Comment: One commenter stated that CMS should make public a clear list of the risk adjustment factors used to calculate the proposed measures.

Response: The technical specifications that were available for these measures at the time we issued the proposed rule included a list of types of risk factors that were included in a preliminary risk-adjustment model. We subsequently minimally refined the risk adjustment model in response to the public comments received during the Measures Management Blueprint process. The refinements involved statistical categorization and were not substantive; the types of risk factors are unchanged from those noted in the technical specifications. By December 6, 2013, we will post the final technical specifications on the Home Health Quality Initiative page, which will include a list of all risk adjustment factors and model coefficients for each factor.

Comment: Several commenters stated that they support alignment of the proposed quality measures with the readmission measures of hospitals and other post-acute care providers. We also received several comments stating that CMS should adopt disease-specific readmission measures to align disease specific quality improvement efforts in HHAs with hospitals and across care settings. Several commenters stated that the proposed quality measures do not align with the Hospital 30-day Readmission measure, which only includes three causes—Myocardial Infarction (MI), Heart Failure (HF), and Pneumonia.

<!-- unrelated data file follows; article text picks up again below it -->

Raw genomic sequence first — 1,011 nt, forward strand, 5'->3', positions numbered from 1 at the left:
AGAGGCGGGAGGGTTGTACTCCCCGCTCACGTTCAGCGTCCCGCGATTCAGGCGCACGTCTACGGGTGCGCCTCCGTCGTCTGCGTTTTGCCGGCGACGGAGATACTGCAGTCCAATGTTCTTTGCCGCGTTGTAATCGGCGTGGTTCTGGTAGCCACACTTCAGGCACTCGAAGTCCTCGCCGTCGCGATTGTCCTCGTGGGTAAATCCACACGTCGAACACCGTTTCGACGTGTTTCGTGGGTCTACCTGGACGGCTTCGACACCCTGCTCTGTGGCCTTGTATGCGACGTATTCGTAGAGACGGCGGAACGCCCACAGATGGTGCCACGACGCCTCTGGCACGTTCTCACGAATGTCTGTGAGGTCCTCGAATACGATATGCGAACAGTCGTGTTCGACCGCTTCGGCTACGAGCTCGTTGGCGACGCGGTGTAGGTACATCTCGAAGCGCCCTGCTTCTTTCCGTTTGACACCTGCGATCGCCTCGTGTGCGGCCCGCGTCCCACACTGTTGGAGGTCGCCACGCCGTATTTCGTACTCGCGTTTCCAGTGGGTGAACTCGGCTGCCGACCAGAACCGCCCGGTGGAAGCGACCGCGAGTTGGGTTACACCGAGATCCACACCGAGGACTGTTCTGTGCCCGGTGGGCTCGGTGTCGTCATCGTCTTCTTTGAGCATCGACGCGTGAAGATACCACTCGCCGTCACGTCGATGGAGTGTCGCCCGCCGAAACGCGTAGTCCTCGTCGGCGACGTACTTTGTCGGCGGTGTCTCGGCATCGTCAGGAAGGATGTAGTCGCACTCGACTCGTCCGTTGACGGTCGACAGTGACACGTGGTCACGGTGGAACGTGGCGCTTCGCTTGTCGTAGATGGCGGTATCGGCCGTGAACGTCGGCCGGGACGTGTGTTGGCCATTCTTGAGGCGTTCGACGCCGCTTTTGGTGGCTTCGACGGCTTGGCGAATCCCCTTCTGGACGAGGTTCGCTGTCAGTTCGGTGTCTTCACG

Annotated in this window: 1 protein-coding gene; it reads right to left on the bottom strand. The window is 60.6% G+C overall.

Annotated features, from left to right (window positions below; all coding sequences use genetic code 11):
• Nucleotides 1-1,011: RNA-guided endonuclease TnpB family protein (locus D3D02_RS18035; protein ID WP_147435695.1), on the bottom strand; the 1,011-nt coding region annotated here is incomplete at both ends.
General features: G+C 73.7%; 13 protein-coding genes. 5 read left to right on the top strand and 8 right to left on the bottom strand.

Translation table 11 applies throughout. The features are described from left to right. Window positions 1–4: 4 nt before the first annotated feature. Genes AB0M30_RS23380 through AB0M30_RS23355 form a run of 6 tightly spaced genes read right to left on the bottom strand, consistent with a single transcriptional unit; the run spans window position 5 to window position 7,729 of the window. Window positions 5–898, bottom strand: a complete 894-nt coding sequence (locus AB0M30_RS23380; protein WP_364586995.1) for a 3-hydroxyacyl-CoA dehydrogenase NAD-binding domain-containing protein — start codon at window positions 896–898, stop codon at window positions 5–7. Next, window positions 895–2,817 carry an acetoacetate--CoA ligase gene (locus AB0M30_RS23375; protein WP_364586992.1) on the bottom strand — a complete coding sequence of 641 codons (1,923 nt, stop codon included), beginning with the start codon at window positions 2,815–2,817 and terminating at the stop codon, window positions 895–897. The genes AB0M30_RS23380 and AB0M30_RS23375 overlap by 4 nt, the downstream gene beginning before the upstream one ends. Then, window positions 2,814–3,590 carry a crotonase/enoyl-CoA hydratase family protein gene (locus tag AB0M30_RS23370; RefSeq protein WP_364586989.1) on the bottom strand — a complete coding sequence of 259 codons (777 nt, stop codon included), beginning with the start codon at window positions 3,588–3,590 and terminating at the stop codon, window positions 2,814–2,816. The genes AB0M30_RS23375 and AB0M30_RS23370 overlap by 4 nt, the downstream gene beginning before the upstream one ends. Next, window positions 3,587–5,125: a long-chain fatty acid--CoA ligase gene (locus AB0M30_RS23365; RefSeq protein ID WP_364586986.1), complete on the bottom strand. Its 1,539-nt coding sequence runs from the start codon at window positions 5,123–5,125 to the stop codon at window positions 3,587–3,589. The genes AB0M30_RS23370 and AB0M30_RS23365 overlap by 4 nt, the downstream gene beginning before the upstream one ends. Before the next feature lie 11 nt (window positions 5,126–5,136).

Response: We appreciate the support for the alignment of the quality measures with the readmission measures of hospitals and other post-acute care providers. Currently, the measures align with the NQF-endorsed Hospital-Wide All Cause Unplanned Readmission measure. We also appreciate the recommendation to develop disease-specific readmission measures across care settings. We will take into account the recommendation to develop disease-specific readmission measures across care settings as part of future measure development work.

Comment: Several commenters stated that they support the use administrative Start Printed Page 72301claims data to calculate the proposed quality measures.

Response: We thank the commenters for their support.